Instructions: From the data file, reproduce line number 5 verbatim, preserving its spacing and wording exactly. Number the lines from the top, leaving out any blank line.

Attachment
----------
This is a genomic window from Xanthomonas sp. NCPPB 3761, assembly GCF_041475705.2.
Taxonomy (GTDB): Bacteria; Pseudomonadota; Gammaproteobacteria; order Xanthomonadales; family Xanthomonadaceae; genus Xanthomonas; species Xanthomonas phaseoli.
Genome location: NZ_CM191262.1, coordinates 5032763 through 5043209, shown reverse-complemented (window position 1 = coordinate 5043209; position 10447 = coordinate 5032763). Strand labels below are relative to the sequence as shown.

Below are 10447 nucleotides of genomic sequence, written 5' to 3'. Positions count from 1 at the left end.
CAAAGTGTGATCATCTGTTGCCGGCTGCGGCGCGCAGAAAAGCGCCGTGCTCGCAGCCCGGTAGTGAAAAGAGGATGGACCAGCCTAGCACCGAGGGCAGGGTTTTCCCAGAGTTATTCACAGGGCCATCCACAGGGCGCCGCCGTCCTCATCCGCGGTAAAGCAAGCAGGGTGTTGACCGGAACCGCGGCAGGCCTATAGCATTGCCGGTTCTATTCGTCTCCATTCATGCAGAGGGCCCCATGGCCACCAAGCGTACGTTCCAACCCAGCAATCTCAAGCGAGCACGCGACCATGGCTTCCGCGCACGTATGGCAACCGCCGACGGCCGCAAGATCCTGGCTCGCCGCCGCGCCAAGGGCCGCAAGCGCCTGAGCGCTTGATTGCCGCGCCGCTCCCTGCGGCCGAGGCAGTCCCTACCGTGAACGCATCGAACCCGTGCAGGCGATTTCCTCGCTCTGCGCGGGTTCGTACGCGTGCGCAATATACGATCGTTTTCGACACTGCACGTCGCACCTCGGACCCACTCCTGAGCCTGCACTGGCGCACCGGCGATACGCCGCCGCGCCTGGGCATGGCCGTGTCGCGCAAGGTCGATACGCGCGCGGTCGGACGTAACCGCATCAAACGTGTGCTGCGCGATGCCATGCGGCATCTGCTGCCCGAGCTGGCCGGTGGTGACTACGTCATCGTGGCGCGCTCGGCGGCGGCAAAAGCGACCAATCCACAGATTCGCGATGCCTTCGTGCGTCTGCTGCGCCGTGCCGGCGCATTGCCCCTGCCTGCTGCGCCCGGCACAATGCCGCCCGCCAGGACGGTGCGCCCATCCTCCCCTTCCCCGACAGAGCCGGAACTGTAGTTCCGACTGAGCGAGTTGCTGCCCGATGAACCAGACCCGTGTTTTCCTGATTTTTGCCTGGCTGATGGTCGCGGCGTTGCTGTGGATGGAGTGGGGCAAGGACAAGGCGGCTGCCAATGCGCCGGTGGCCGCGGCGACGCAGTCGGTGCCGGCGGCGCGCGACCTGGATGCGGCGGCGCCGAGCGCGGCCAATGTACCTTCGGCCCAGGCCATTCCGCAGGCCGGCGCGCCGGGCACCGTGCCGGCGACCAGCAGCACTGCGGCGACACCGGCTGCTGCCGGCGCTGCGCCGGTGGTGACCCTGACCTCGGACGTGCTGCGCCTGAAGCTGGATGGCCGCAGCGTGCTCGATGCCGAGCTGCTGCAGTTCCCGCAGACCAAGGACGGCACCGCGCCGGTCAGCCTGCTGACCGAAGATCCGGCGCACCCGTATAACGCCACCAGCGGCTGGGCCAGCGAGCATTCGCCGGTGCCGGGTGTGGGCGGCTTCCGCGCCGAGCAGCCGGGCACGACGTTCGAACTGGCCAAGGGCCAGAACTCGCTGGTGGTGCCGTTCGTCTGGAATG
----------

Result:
CAAAGTGTGATCATCTGTTGCCGGCTGCGGCGCGCAGAAAAGCGCCGTGCTCGCAGCCCGGTAGTGAAAAGAGGATGGACCAGCCTAGCACCGAGGGCAGGGTTTTCCCAGAGTTATTCACAGGGCCATCCACAGGGCGCCGCCGTCCTCATCCGCGGTAAAGCAAGCAGGGTGTTGACCGGAACCGCGGCAGGCCTATAGCATTGCCGGTTCTATTCGTCTCCATTCATGCAGAGGGCCCCATGGCCACCAAGCGTACGTTCCAACCCAGCAATCTCAAGCGAGCACGCGACCATGGCTTCCGCGCACGTATGGCAACCGCCGACGGCCGCAAGATCCTGGCTCGCCGCCGCGCCAAGGGCCGCAAGCGCCTGAGCGCTTGATTGCCGCGCCGCTCCCTGCGGCCGAGGCAGTCCCTACCGTGAACGCATCGAACCCGTGCAGGCGATTTCCTCGCTCTGCGCGGGTTCGTACGCGTGCGCAATATACGATCGTTTTCGACACTGCACGTCGCACCTCGGACCCACTCCTGAGCCTGCACTGGCGCACCGGCGATACGCCGCCGCGCCTGGGCATGGCCGTGTCGCGCAAGGTCGATACGCGCGCGGTCGGACGTAACCGCATCAAACGTGTGCTGCGCGATGCCATGCGGCATCTGCTGCCCGAGCTGGCCGGTGGTGACTACGTCATCGTGGCGCGCTCGGCGGCGGCAAAAGCGACCAATCCACAGATTCGCGATGCCTTCGTGCGTCTGCTGCGCCGTGCCGGCGCATTGCCCCTGCCTGCTGCGCCCGGCACAATGCCGCCCGCCAGGACGGTGCGCCCATCCTCCCCTTCCCCGACAGAGCCGGAACTGTAGTTCCGACTGAGCGAGTTGCTGCCCGATGAACCAGACCCGTGTTTTCCTGATTTTTGCCTGGCTGATGGTCGCGGCGTTGCTGTGGATGGAGTGGGGCAAGGACAAGGCGGCTGCCAATGCGCCGGTGGCCGCGGCGACGCAGTCGGTGCCGGCGGCGCGCGACCTGGATGCGGCGGCGCCGAGCGCGGCCAATGTACCTTCGGCCCAGGCCATTCCGCAGGCCGGCGCGCCGGGCACCGTGCCGGCGACCAGCAGCACTGCGGCGACACCGGCTGCTGCCGGCGCTGCGCCGGTGGTGACCCTGACCTCGGACGTGCTGCGCCTGAAGCTGGATGGCCGCAGCGTGCTCGATGCCGAGCTGCTGCAGTTCCCGCAGACCAAGGACGGCACCGCGCCGGTCAGCCTGCTGACCGAAGATCCGGCGCACCCGTATAACGCCACCAGCGGCTGGGCCAGCGAGCATTCGCCGGTGCCGGGTGTGGGCGGCTTCCGCGCCGAGCAGCCGGGCACGACGTTCGAACTGGCCAAGGGCCAGAACTCGCTGGTGGTGCCGTTCGTCTGGAATG